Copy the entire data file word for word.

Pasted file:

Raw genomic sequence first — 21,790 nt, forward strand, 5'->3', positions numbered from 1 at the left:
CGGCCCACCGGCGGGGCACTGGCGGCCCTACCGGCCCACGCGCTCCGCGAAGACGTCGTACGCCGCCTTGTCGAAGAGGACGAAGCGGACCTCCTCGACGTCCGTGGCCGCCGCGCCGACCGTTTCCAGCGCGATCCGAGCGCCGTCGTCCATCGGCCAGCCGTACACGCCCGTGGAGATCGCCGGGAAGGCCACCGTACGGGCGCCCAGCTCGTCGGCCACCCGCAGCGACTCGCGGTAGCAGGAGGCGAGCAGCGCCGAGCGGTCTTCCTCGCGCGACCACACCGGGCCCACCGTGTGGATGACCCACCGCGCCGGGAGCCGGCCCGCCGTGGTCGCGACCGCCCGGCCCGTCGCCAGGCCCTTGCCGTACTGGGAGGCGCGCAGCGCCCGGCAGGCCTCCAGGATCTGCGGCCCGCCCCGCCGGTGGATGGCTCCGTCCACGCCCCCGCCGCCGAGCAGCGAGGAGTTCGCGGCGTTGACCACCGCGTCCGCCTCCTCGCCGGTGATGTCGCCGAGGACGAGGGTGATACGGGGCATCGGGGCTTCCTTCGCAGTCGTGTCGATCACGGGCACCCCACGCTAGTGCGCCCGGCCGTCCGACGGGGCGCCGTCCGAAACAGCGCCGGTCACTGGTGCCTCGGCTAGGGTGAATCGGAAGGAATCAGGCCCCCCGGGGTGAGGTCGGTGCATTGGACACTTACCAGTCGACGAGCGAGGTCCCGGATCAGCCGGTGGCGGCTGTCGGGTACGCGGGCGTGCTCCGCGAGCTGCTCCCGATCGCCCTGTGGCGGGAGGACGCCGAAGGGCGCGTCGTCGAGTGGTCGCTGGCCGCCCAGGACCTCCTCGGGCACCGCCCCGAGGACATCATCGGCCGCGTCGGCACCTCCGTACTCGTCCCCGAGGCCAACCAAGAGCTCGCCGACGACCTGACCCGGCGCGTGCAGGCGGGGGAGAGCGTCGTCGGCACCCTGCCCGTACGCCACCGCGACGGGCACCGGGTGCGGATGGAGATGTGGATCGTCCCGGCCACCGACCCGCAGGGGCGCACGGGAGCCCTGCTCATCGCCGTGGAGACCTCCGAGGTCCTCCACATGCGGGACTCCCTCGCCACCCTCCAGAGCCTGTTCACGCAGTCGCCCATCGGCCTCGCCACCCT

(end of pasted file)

Raw genomic sequence first — 21,790 nt, forward strand, 5'->3', positions numbered from 1 at the left:
CGGCCCACCGGCGGGGCACTGGCGGCCCTACCGGCCCACGCGCTCCGCGAAGACGTCGTACGCCGCCTTGTCGAAGAGGACGAAGCGGACCTCCTCGACGTCCGTGGCCGCCGCGCCGACCGTTTCCAGCGCGATCCGAGCGCCGTCGTCCATCGGCCAGCCGTACACGCCCGTGGAGATCGCCGGGAAGGCCACCGTACGGGCGCCCAGCTCGTCGGCCACCCGCAGCGACTCGCGGTAGCAGGAGGCGAGCAGCGCCGAGCGGTCTTCCTCGCGCGACCACACCGGGCCCACCGTGTGGATGACCCACCGCGCCGGGAGCCGGCCCGCCGTGGTCGCGACCGCCCGGCCCGTCGCCAGGCCCTTGCCGTACTGGGAGGCGCGCAGCGCCCGGCAGGCCTCCAGGATCTGCGGCCCGCCCCGCCGGTGGATGGCTCCGTCCACGCCCCCGCCGCCGAGCAGCGAGGAGTTCGCGGCGTTGACCACCGCGTCCGCCTCCTCGCCGGTGATGTCGCCGAGGACGAGGGTGATACGGGGCATCGGGGCTTCCTTCGCAGTCGTGTCGATCACGGGCACCCCACGCTAGTGCGCCCGGCCGTCCGACGGGGCGCCGTCCGAAACAGCGCCGGTCACTGGTGCCTCGGCTAGGGTGAATCGGAAGGAATCAGGCCCCCCGGGGTGAGGTCGGTGCATTGGACACTTACCAGTCGACGAGCGAGGTCCCGGATCAGCCGGTGGCGGCTGTCGGGTACGCGGGCGTGCTCCGCGAGCTGCTCCCGATCGCCCTGTGGCGGGAGGACGCCGAAGGGCGCGTCGTCGAGTGGTCGCTGGCCGCCCAGGACCTCCTCGGGCACCGCCCCGAGGACATCATCGGCCGCGTCGGCACCTCCGTACTCGTCCCCGAGGCCAACCAAGAGCTCGCCGACGACCTGACCCGGCGCGTGCAGGCGGGGGAGAGCGTCGTCGGCACCCTGCCCGTACGCCACCGCGACGGGCACCGGGTGCGGATGGAGATGTGGATCGTCCCGGCCACCGACCCGCAGGGGCGCACGGGAGCCCTGCTCATCGCCGTGGAGACCTCCGAGGTCCTCCACATGCGGGACTCCCTCGCCACCCTCCAGAGCCTGTTCACGCAGTCGCCCATCGGCCTCGCCACCCT